Ambassador & Roli Books celebrate the publication of Calcutta Then, Kolkata Now
H.E. Mr Alexandre Ziegler, Ambassador of France to India and Roli Books celebrate the publication of Calcutta Then, Kolkata Now by Sunanda K. Datta-Ray, Pramod Kapoor, Indrajit Hazra, Anshika Varma.
New Delhi, 1 November 2018
The Ambassador of France to India, H.E. Mr Alexandre Ziegler, and Roli Books were pleased to celebrate the publication of Calcutta Then, Kolkata Now, by Sunanda K. Datta-Ray, Pramod Kapoor, Indrajit Hazra, and Anshika Varma. The book, which comes in the year marking the 40th anniversary of the publishers, was formally unveiled at a reception at the Residence of France on Thursday, 1st November 2018.
The evening, hosted by Ambassador Ziegler and Roli Books, started with a video of rare images from the book accompanied by music composed by Soumyajit Das and Sourendra Mullick.
Speaking of the work, Pramod Kapoor, founder-publisher of Roli Books and photo editor of Calcutta Then, Kolkata Now, said, “I have an umbilical connection to the city. I was born in Jorasanko and have very fond memories of the time spent there. I visited Calcutta many times since my birth, but it wasn’t until late last year when I was researching for this book that I realized how inerasable those memories are.”
On this occasion, Ambassador Alexandre Ziegler remarked, “For long an opening to the outside world, the port city of Calcutta retains remarkable traces of the ancient co-existing with the modern. The authors and photo editors have given us an outstanding work documenting the past and the contemporary, where image is not only illustrative but constitutes historical archive material. It is an honour for me to celebrate Roli Books’ publication of Calcutta Then, Kolkata Now and glean the insights of its creators on this singular city.”
Calcutta Then: Calcutta is where it all began. The city symbolized India’s transformation from medievalism to modernity. The British created the framework. The prophets and pioneers who operated within it were Indian. Raja Rammohan Roy linked past and present. After him came the poets, patriots and politicians. They made banian, boxwallah, bhadralok and biplab – trader, company executive, gentleman and revolutionary – the four props of the new metropolitan culture that inspired Gopal Krishna Gokhale’s memorable comment, ‘What Bengal thinks today, India thinks tomorrow.’
Much water has flown down the Hooghly since then. But the lifestyle that evolved in the city is still the hallmark of success throughout the country. Calcutta was modern India’s first capital, from 1772 to 1931. Announcing the shift to Delhi during his visit to Calcutta, King George V declared, ‘Calcutta must always remain the premier city of India. Its population, its importance as a commercial centre and great emporium of trade, its splendid historical traditions, all continue to invest Calcutta with a unique character which should preserve to it a pre-eminent position.’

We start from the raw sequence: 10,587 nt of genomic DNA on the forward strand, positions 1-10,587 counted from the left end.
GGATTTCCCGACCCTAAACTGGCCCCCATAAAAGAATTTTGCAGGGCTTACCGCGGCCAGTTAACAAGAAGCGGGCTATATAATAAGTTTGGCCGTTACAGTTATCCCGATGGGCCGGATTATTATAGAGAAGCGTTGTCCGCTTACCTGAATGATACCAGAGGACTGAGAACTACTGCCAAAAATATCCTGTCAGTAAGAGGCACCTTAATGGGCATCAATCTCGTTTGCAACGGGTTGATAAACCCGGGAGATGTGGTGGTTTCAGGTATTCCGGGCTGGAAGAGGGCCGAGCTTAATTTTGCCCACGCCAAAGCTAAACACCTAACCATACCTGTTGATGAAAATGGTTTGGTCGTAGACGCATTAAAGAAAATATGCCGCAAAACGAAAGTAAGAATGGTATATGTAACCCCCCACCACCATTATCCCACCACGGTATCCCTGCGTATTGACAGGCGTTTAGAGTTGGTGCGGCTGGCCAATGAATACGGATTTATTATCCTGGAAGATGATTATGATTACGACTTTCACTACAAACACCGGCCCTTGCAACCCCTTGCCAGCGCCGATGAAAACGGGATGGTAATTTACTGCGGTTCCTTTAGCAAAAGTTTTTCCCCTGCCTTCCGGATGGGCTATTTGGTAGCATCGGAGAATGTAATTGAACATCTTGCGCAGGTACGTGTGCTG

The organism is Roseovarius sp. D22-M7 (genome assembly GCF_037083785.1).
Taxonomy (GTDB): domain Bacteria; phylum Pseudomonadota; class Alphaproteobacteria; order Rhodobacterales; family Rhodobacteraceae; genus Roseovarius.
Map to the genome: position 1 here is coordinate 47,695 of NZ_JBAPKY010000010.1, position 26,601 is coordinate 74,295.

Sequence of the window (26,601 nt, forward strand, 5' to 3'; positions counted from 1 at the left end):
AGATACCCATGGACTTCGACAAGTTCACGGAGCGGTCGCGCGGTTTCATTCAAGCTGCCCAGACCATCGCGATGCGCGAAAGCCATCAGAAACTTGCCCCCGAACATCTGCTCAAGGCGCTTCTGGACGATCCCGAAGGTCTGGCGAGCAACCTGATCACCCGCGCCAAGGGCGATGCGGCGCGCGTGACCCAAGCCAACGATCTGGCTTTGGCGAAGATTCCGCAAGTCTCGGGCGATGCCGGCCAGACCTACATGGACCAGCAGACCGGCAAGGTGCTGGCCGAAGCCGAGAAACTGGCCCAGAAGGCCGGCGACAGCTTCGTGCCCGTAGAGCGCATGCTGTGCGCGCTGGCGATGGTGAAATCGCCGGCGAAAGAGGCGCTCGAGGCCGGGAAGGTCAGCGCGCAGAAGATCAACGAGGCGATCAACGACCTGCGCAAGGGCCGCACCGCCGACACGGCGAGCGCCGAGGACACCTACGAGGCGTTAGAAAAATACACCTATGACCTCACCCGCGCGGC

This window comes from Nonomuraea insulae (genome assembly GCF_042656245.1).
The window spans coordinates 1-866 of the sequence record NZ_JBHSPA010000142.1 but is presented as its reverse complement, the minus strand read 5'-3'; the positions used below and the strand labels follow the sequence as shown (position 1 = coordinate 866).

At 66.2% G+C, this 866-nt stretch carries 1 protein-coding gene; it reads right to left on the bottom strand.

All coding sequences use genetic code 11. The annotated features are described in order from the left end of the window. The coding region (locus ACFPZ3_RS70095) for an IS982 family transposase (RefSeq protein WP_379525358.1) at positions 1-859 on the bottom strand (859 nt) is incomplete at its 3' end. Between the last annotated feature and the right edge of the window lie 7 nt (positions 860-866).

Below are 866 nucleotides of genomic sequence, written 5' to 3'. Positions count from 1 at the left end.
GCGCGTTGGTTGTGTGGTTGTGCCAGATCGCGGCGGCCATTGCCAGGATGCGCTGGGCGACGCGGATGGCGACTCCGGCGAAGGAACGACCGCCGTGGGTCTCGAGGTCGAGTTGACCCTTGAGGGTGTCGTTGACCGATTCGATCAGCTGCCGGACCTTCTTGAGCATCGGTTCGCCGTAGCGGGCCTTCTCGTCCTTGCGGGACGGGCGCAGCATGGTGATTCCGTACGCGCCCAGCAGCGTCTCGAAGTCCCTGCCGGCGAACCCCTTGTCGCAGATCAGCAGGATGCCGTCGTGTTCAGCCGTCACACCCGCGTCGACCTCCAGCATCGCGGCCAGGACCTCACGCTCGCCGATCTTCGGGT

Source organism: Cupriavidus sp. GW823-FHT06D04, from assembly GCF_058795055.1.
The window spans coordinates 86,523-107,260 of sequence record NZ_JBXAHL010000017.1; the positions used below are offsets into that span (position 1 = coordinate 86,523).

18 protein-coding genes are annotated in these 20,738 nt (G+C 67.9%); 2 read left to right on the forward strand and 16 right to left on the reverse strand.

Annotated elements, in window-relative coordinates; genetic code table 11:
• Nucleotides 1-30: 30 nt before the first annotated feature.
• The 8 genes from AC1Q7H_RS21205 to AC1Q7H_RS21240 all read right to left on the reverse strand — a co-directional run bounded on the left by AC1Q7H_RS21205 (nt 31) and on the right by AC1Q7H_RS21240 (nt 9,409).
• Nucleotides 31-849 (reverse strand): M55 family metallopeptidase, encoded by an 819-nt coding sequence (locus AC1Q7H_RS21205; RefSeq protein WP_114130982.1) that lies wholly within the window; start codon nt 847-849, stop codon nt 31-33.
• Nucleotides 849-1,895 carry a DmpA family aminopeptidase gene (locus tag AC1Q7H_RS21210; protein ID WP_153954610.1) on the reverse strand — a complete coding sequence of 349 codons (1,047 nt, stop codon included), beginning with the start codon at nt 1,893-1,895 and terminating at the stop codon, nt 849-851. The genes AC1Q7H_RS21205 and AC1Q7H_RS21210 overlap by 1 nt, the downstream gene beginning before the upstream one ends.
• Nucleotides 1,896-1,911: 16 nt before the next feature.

Kolkata Now: Love it, endure it, call it what you will, Kolkata is Life as ‘kháos’ as no other city is. Once a bubble, holding out the rest of Bengal – and, indeed, India – it is today a city that contains a multitude of cities: Kolkata, Calcutta, Kalkatta…. Its cosmopolitanism and liberal values are clichés because they are true, even as they stand witness to its past insurrections and present anomalies as much as to its genius to enjoy life – through pujo, mishti, Culture (always with a capital ‘C’), neighbourhood addas, fajlami (innocent naughtiness), football and fish. For visitors and those who once left the city, it can be a walk through time, a ride on a tram, or a constant return to the scene of old happy crimes on Park Street, in its colonial-style clubs, or its sprawling mansions that exist cheek-by-jowl with malls and multiplexes. For the Kolkatan, Kolkata Now keeps its own beat and time, where everyday struggles and quibbles unerringly give way to the ability to live Life – both peripatetic and sedentary, bustling and empty, noisy and gone-quiet, Technicolor and Noir – in the 21st-century mahanagar as it moves, always pretending to succumb, to the future.
Dear friends and lovers of Calcutta,
It’s an immense pleasure to welcome you all tonight at the Residence of France for this beautiful evening dedicated to all Calcutta lovers as we celebrate the publication of Calcutta Then, Kolkata Now.
I am definitely a Calcutta lover. And my being so might not be a surprise, for I am very French!